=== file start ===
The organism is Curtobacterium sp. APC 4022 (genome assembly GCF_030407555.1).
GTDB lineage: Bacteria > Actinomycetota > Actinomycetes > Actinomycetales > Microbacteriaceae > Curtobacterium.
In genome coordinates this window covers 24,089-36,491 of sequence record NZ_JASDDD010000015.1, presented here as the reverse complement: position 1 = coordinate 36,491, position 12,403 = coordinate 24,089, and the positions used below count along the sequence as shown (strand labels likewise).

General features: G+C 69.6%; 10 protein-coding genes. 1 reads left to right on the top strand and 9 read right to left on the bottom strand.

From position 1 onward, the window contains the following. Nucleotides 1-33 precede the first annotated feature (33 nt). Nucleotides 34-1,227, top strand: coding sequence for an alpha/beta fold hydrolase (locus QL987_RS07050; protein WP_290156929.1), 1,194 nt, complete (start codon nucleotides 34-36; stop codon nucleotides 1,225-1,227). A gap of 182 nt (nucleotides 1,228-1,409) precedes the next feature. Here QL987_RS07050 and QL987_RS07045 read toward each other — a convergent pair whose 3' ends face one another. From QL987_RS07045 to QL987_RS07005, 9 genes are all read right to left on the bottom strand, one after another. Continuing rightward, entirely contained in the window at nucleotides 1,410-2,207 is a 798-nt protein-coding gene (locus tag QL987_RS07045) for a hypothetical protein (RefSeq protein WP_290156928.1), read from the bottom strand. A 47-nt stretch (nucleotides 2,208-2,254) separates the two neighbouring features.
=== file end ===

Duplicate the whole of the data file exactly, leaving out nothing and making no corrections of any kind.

The organism is Curtobacterium sp. APC 4022 (genome assembly GCF_030407555.1).
GTDB lineage: Bacteria > Actinomycetota > Actinomycetes > Actinomycetales > Microbacteriaceae > Curtobacterium.
In genome coordinates this window covers 24,089-36,491 of sequence record NZ_JASDDD010000015.1, presented here as the reverse complement: position 1 = coordinate 36,491, position 12,403 = coordinate 24,089, and the positions used below count along the sequence as shown (strand labels likewise).

General features: G+C 69.6%; 10 protein-coding genes. 1 reads left to right on the top strand and 9 read right to left on the bottom strand.

From position 1 onward, the window contains the following. Nucleotides 1-33 precede the first annotated feature (33 nt). Nucleotides 34-1,227, top strand: coding sequence for an alpha/beta fold hydrolase (locus QL987_RS07050; protein WP_290156929.1), 1,194 nt, complete (start codon nucleotides 34-36; stop codon nucleotides 1,225-1,227). A gap of 182 nt (nucleotides 1,228-1,409) precedes the next feature. Here QL987_RS07050 and QL987_RS07045 read toward each other — a convergent pair whose 3' ends face one another. From QL987_RS07045 to QL987_RS07005, 9 genes are all read right to left on the bottom strand, one after another. Continuing rightward, entirely contained in the window at nucleotides 1,410-2,207 is a 798-nt protein-coding gene (locus tag QL987_RS07045) for a hypothetical protein (RefSeq protein WP_290156928.1), read from the bottom strand. A 47-nt stretch (nucleotides 2,208-2,254) separates the two neighbouring features.